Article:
By now most business leaders are familiar with agile innovation teams. Small, entrepreneurial teams are designed to stay close to customers and adapt quickly to a fast changing environment. When implemented correctly, they almost always result in higher team productivity and morale, faster time to market, better quality, and lower risk than traditional approaches can achieve. But could that work for a strategy formulation process as well?

Emerging from software development, agile methods and tools like e.g. sprints, backlogs and retrospectives have entered the business mainstream and have established themselves as an increasingly popular approach to accelerate product or service innovation and operating models. Sprints break long, complex process into sizeable, achievable chunks that can be accomplished at greater speed. As the University of Koblenz demonstrates in its survey „Quo Vadis Agile?“, sprints help reducing bureaucracy, paralysis by analysis, procrastination and never-ending committee debates. They allow an organization to be faster to market and to more effectively adapt to changes in a dynamic environment.

But the agile approach isn’t just for development and design anymore. Many companies have begun to realize that it can also be applied to a traditionally slow process: strategy.

The development of organizational strategies has long been a domain of careful deliberation based on a maximum amount of information. A multi-stakeholder process, designed to provide in-depth analysis and different perspectives to make balanced choices about the nature and direction of an organization.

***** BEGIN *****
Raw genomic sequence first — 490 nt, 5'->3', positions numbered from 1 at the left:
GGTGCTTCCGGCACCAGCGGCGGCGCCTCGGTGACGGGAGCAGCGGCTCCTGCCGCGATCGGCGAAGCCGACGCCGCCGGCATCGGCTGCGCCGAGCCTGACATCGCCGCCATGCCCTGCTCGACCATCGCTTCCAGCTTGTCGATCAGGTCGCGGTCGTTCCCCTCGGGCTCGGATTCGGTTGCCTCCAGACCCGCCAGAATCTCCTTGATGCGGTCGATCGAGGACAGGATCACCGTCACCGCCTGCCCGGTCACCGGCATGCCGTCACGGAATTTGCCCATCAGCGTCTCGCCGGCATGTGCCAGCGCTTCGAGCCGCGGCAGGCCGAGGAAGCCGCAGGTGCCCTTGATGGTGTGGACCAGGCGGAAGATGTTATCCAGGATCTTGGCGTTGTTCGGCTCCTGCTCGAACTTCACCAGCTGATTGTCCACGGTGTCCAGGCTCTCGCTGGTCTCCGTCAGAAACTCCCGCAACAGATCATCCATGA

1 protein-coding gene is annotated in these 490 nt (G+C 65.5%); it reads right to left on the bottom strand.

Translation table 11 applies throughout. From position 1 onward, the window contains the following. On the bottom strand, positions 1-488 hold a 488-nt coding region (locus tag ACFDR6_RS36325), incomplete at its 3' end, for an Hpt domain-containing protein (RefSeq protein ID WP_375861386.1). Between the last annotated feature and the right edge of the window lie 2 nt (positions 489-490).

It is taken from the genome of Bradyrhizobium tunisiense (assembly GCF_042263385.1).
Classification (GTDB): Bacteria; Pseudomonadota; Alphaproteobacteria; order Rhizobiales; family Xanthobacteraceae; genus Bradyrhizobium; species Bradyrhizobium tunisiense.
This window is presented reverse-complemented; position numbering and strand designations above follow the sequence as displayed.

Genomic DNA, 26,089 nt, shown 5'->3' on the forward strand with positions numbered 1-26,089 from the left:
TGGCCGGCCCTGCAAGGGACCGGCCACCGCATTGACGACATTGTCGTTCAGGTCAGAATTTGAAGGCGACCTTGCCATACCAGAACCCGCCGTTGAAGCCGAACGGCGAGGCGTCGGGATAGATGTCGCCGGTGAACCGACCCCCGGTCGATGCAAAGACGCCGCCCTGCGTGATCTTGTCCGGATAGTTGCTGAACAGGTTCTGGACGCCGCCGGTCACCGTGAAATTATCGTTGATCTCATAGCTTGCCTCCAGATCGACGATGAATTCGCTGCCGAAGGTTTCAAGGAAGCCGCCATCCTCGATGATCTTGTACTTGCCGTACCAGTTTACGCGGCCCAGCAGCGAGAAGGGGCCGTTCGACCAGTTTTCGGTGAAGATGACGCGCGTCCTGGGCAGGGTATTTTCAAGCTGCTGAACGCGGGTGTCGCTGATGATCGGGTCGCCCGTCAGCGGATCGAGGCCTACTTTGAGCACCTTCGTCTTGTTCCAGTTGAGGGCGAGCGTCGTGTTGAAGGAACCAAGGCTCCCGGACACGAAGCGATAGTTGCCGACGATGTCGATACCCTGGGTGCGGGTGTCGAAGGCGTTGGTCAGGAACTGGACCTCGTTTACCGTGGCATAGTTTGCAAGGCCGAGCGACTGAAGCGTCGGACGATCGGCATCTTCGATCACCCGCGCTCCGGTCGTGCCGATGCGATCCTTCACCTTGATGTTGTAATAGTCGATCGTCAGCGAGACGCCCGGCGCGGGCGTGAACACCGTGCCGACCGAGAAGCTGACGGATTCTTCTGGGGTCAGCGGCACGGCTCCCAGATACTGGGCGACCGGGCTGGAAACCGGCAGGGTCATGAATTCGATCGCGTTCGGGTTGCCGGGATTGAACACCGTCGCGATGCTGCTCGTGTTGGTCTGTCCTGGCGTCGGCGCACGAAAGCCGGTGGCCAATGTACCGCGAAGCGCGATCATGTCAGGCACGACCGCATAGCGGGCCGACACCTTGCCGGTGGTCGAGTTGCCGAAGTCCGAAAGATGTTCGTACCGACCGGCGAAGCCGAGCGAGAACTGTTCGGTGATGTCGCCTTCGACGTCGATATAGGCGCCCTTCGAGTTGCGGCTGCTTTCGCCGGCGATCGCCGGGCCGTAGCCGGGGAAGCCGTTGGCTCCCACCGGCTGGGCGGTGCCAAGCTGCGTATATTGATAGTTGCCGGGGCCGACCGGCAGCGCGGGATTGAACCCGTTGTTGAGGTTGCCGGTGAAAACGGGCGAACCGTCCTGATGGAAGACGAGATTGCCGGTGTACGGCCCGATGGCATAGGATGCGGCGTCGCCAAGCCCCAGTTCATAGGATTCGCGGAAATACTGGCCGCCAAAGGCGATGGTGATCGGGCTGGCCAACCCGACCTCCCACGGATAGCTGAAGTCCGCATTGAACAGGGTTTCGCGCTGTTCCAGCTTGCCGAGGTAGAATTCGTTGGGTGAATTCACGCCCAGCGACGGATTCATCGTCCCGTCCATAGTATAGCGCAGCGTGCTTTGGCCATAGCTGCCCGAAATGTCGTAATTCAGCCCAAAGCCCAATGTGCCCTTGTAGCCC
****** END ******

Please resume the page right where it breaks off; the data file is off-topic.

In a dynamic environment with increasing speed, growing scope and declining predictability of change, this old model no longer fits volatile, complex and uncertain times. In such disruptive marketplaces, the value of traditional strategy is diminishing.

Sure, the value of an in-depth analysis phase, comprehensive research, stakeholder interviews, scenario planning, and alignment are undisputed. But companies have less and less time for them. And how often have carefully designed multi-year strategic plans been developed, only to become obsolete after a few months, or even weeks?

Consequently, strategy becomes more fluid — like products that need constant upgrading. Over the last 2-3 years, 2 alternative approaches have emerged: visioning and improvisation. Visioning incorporates a long-term, purpose and principles of an organization, department or team, which serve as the north star for all its activities.

Improvisation suggests a fundamental openness and flexibility at the tactical level — the willingness to experiment, iterate and explore. When you incorporate both approaches into the development of your strategy, it becomes a transformative decision point rather than a long-winded process; it’s an inspiring and engaging experience rather than a thorough, time-consuming analysis.

3E employs an interdisciplinary mix of talents to support our clients crafting their visions, using design, creative and rational thinking tools as a catalyst. The process works because we honor the critical design principles of a vision sprint:

  • Introduce constraints, such as a “mission impossible” assignment, an unlikely mix of people, a specific task or crisis, a short time frame — or some combination of these.
  • Create a safe space that gives all participants permission to be authentic, and creative as a result.
  • Emphasize the frame of the exercise. Define a clear process, rules, and a deadline for decision making.
  • Capture every single word that is spoken. Process, paraphrase, and synthesize in real time. Tell the story as it unfolds through words, drawings, audio, photos, or film.

 

Formulating your organizational strategy doesn’t have to be a lengthy process. Sprints are an ideal way to combine experimentation, improvisation, imagination, and vision.